I have a very clean diet, lots and lots of greens, a fair amount of fruit, some seeds and fewer nuts (it depends on the days), lots of vegetables etc. I’m not 10% fat, so that may be related, I don’t know. But if people are so sick from small quantities of one ingredient, then there may be underlying health conditions that need to be addressed.

    Again, I don’t have more than 2 T a day, and not everyday. I’m grateful for the choices David Wolfe brings us, even though I don’t agree with all he says or promotes. Many people became very interested in raw food after tasting my raw desserts with sometimes contain cacao, and this kicks an endless cycle of craving leafy greens and ingredients that are good for us. I think is a valuable transition tool, and a food to be enjoyed in moderation.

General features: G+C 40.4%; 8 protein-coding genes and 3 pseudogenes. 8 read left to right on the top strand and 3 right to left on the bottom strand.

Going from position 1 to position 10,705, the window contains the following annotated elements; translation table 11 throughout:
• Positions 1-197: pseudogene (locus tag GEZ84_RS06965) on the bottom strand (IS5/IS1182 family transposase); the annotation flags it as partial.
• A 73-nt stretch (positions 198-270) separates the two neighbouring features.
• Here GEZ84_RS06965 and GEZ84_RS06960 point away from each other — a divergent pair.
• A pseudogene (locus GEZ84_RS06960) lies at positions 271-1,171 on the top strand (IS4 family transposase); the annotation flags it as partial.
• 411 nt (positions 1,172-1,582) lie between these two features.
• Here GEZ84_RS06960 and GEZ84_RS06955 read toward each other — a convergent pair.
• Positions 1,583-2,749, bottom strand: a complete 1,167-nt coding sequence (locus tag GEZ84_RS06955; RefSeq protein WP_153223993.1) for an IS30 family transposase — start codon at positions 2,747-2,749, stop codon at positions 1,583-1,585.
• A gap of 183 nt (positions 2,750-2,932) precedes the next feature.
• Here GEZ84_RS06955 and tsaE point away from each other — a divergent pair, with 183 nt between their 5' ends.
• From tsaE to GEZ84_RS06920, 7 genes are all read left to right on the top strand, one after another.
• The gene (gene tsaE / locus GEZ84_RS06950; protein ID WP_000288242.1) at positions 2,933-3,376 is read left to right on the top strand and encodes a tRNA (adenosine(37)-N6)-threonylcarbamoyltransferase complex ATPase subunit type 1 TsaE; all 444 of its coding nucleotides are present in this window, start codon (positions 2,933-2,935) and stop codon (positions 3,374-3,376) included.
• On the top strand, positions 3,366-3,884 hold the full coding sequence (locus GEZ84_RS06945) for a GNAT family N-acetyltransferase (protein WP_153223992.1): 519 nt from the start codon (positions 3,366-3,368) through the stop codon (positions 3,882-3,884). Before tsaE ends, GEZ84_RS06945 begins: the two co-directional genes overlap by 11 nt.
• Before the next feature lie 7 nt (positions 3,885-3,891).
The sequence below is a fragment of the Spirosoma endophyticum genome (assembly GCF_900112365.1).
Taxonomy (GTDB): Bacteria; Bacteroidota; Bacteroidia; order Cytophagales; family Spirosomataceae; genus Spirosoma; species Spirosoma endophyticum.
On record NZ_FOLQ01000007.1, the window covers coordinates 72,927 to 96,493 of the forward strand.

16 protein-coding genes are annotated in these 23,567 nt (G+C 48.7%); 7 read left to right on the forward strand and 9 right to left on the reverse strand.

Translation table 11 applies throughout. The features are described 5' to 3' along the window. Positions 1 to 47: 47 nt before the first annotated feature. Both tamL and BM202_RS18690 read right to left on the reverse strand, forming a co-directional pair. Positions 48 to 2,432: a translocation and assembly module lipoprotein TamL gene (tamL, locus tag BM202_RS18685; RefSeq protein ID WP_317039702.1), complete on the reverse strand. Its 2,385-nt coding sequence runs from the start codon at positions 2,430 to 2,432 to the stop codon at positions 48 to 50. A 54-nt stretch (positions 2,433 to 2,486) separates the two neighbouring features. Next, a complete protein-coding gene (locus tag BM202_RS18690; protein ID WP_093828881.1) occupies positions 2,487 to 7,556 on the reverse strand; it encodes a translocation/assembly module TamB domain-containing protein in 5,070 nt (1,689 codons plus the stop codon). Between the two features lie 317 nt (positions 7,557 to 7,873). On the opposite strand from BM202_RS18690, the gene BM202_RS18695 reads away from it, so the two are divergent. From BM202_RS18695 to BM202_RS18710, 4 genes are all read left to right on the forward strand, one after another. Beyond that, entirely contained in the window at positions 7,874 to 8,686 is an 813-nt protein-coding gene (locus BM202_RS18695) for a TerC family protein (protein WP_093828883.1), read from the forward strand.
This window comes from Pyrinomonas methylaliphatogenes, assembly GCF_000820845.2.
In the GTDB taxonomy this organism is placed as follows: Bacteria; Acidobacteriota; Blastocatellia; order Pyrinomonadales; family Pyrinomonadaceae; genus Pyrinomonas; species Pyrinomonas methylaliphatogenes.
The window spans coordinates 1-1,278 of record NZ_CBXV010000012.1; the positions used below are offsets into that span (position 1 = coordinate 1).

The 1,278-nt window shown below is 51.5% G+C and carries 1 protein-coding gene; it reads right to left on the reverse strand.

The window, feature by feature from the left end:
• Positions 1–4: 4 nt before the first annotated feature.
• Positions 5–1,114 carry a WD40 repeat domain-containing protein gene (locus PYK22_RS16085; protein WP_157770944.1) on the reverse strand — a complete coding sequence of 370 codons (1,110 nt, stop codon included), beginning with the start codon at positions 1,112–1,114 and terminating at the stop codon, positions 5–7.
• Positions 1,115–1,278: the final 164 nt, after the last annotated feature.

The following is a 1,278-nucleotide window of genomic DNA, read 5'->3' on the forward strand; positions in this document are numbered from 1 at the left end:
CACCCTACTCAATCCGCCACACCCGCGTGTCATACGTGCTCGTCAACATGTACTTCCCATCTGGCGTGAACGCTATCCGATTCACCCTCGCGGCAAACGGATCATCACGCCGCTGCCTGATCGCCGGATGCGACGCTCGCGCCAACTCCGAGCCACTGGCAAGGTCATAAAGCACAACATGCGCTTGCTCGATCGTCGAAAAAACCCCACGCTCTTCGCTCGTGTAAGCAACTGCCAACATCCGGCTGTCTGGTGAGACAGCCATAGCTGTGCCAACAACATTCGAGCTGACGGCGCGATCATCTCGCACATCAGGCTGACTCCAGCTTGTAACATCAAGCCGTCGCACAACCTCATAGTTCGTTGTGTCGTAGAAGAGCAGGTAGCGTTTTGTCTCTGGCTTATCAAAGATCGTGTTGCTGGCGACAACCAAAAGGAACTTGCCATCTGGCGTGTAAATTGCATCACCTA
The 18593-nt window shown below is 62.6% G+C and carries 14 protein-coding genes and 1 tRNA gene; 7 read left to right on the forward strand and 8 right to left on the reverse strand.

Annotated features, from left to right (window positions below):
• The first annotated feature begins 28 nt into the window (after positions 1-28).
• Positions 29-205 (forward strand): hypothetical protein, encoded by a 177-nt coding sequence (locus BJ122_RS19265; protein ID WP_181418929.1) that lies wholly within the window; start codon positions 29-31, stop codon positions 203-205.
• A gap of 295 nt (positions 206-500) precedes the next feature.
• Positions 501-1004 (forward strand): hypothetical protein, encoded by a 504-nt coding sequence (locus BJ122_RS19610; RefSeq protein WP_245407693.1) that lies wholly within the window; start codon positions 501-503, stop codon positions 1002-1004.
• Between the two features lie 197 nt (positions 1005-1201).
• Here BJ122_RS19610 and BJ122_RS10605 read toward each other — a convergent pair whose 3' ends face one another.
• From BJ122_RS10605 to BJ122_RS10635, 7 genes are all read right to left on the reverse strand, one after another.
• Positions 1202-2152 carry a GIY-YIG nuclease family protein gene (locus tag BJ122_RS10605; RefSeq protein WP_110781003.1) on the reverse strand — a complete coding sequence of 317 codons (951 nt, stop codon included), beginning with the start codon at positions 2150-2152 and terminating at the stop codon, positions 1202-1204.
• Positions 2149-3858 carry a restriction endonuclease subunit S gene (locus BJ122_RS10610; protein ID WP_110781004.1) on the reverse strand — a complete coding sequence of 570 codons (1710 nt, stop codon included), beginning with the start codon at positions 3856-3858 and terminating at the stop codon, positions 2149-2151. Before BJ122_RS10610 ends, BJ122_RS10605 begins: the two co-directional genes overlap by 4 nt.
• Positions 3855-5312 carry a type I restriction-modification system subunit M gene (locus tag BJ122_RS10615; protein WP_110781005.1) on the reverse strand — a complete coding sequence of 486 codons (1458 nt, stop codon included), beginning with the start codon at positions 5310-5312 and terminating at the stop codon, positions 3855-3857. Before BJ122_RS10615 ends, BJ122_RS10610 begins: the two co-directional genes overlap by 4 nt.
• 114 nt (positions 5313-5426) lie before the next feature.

9. Courtney (C.M.P.) says:

    I have always loved chocolate. But when I became a raw foodist, I noticed that I only liked chocolate when I don’t have enough greens in my diet. When I have enough greens, I do not like or enjoy the taste of it. So interesting and makes a lot of sense.

  10. Lorraine says:

    I definitely used to be a moon cycle chocolate addict but that pretty much went away when I decided there was an addiction involved (I shun anything I think I am addicted to quite effectively sort of a self brainwashing thing, I suspect). I have yet to try raw cacao. This and some other things that have come across my desk give me reason to just skip it.

  11. Melodic Vessel says:

    And here I thought my Raw Revolution (Chocolate & Raspberry) bars were “safe”. Yeah, chocolate is addictive. I need to up my greens intake. Thanks Frederic!

  12. radha klemes says: